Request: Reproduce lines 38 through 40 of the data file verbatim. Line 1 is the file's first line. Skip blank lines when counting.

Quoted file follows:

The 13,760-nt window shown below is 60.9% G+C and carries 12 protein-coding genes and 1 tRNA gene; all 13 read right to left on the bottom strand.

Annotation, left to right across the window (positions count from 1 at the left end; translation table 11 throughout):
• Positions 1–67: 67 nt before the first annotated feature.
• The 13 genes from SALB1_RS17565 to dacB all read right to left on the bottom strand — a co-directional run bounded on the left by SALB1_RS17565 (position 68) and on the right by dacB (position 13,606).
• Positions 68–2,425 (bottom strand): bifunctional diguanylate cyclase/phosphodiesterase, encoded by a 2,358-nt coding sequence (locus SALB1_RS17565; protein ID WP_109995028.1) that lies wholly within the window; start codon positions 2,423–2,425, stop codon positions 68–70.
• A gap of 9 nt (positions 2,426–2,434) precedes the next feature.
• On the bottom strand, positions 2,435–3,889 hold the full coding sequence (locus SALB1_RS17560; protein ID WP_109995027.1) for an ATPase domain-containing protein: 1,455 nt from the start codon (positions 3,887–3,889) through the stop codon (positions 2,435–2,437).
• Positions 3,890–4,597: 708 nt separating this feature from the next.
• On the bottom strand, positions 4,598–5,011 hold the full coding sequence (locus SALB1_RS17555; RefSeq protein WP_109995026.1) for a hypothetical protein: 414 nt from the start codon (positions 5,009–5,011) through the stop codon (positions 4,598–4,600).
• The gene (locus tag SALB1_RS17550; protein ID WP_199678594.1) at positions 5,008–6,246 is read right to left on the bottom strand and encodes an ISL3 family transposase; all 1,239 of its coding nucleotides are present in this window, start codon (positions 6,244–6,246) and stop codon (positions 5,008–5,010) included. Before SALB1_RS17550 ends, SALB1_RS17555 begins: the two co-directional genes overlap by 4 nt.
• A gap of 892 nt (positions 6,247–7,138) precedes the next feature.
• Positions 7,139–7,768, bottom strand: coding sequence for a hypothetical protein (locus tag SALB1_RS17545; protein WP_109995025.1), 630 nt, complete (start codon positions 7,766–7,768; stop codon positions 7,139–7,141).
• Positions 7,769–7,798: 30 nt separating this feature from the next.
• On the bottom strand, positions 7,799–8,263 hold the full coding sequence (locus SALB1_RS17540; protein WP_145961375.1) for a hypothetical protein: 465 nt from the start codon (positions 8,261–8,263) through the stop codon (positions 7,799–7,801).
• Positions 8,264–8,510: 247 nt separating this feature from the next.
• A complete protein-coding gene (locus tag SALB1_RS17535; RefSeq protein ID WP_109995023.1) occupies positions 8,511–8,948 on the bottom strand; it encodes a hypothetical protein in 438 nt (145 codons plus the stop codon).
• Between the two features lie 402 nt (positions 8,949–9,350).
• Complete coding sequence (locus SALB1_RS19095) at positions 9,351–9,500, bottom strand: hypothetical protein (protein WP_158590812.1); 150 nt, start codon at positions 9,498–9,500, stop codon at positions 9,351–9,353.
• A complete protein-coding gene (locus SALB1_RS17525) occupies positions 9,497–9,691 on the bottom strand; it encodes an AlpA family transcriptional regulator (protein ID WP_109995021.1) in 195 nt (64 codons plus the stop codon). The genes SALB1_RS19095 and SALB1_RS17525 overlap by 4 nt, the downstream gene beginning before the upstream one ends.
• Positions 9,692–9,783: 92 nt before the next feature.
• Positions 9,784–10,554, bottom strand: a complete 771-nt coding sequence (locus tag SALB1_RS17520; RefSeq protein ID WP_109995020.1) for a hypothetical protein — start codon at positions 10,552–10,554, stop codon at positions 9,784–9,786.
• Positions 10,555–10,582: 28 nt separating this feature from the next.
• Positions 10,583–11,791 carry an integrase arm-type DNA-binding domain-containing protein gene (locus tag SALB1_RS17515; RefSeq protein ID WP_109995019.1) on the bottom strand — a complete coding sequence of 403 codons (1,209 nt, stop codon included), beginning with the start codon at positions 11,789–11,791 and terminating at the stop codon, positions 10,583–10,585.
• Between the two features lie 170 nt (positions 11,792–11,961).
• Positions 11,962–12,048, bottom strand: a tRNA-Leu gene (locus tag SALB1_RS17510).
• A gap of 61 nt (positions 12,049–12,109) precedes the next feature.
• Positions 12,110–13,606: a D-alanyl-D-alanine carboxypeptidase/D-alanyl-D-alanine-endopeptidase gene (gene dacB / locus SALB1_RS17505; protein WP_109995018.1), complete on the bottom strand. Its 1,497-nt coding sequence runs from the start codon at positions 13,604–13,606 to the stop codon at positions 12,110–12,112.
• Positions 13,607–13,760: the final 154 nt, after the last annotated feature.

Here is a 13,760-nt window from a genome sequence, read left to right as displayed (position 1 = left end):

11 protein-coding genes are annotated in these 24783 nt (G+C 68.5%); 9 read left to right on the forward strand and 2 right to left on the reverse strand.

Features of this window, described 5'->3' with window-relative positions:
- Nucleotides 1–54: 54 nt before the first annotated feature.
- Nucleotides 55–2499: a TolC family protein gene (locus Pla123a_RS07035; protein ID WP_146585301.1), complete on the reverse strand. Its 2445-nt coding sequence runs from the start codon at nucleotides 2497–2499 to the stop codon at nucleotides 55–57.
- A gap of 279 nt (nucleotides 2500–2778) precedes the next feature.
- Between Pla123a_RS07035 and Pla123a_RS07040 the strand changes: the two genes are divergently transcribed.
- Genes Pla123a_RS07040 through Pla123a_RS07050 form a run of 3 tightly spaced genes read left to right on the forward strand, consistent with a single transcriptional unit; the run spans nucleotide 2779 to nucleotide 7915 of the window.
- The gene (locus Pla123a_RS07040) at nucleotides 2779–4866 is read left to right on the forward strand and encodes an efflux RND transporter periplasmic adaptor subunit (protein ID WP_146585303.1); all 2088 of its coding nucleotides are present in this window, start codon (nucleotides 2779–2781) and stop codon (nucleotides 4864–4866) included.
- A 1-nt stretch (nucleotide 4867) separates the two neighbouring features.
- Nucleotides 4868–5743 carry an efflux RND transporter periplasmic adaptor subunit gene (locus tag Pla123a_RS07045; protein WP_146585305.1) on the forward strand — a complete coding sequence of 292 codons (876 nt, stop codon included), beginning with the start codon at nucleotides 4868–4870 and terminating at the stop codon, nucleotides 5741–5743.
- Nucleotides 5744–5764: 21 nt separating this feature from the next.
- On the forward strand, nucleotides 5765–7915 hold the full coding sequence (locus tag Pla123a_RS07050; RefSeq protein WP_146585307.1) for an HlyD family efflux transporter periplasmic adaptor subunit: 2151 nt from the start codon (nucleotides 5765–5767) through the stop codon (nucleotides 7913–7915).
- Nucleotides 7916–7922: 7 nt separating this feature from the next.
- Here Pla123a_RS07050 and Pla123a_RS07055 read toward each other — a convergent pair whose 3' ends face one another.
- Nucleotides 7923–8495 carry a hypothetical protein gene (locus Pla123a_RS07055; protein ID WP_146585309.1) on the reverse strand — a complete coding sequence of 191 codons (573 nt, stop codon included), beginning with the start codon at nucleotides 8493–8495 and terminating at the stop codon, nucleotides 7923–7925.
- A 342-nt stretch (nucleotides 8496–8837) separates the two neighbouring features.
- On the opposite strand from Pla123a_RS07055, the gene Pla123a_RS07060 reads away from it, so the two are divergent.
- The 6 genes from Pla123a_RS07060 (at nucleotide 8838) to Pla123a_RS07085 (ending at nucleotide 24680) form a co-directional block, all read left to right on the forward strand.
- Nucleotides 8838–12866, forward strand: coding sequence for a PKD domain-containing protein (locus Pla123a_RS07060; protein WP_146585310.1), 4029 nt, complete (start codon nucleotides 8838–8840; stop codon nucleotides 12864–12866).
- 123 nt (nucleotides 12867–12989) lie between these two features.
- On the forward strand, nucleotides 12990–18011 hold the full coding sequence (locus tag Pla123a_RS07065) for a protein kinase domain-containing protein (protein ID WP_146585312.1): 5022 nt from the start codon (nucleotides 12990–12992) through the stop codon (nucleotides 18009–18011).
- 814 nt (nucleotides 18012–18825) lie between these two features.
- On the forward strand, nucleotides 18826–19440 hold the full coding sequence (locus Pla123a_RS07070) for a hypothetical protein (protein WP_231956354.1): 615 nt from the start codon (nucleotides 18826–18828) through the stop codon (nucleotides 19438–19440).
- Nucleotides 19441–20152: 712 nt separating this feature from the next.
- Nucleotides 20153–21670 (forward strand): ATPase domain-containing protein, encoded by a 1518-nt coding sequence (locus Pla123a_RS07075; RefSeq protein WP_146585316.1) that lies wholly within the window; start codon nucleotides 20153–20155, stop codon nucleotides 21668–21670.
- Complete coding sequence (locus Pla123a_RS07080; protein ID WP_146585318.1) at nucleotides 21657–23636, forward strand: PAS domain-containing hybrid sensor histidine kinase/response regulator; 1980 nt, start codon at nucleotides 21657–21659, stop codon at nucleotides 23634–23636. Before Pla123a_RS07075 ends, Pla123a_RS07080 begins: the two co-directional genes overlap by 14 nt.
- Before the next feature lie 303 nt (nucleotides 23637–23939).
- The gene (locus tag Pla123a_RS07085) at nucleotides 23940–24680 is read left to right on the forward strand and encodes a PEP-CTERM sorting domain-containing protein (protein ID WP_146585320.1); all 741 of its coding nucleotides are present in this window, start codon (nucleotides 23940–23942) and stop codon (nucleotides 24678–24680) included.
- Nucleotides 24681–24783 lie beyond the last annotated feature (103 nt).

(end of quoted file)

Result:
- A 1-nt stretch (nucleotide 4867) separates the two neighbouring features.
- Nucleotides 4868–5743 carry an efflux RND transporter periplasmic adaptor subunit gene (locus tag Pla123a_RS07045; protein WP_146585305.1) on the forward strand — a complete coding sequence of 292 codons (876 nt, stop codon included), beginning with the start codon at nucleotides 4868–4870 and terminating at the stop codon, nucleotides 5741–5743.
- Nucleotides 5744–5764: 21 nt separating this feature from the next.